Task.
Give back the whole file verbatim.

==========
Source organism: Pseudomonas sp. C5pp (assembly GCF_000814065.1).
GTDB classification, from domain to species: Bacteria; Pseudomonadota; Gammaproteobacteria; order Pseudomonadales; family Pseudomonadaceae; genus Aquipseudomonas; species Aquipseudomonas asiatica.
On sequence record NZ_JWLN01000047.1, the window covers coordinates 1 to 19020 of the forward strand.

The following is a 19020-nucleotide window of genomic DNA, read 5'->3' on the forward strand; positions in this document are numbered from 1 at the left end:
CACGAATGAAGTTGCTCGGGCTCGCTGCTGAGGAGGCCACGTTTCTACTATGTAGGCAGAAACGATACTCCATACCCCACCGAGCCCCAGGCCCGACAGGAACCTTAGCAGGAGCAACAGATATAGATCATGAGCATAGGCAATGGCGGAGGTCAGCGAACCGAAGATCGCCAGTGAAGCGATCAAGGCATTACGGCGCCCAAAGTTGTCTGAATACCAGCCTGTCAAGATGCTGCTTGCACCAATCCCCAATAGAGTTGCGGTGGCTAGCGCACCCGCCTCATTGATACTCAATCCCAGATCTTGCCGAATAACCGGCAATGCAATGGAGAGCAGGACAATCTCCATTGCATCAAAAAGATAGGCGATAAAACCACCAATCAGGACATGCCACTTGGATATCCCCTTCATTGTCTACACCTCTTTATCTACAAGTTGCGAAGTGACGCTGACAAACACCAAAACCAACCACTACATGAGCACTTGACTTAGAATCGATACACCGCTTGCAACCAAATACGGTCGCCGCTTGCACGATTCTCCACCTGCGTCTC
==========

Source organism: Pseudomonas sp. C5pp (assembly GCF_000814065.1).
GTDB classification, from domain to species: Bacteria; Pseudomonadota; Gammaproteobacteria; order Pseudomonadales; family Pseudomonadaceae; genus Aquipseudomonas; species Aquipseudomonas asiatica.
On sequence record NZ_JWLN01000047.1, the window covers coordinates 1 to 19020 of the forward strand.

The following is a 19020-nucleotide window of genomic DNA, read 5'->3' on the forward strand; positions in this document are numbered from 1 at the left end:
CACGAATGAAGTTGCTCGGGCTCGCTGCTGAGGAGGCCACGTTTCTACTATGTAGGCAGAAACGATACTCCATACCCCACCGAGCCCCAGGCCCGACAGGAACCTTAGCAGGAGCAACAGATATAGATCATGAGCATAGGCAATGGCGGAGGTCAGCGAACCGAAGATCGCCAGTGAAGCGATCAAGGCATTACGGCGCCCAAAGTTGTCTGAATACCAGCCTGTCAAGATGCTGCTTGCACCAATCCCCAATAGAGTTGCGGTGGCTAGCGCACCCGCCTCATTGATACTCAATCCCAGATCTTGCCGAATAACCGGCAATGCAATGGAGAGCAGGACAATCTCCATTGCATCAAAAAGATAGGCGATAAAACCACCAATCAGGACATGCCACTTGGATATCCCCTTCATTGTCTACACCTCTTTATCTACAAGTTGCGAAGTGACGCTGACAAACACCAAAACCAACCACTACATGAGCACTTGACTTAGAATCGATACACCGCTTGCAACCAAATACGGTCGCCGCTTGCACGATTCTCCACCTGCGTCTC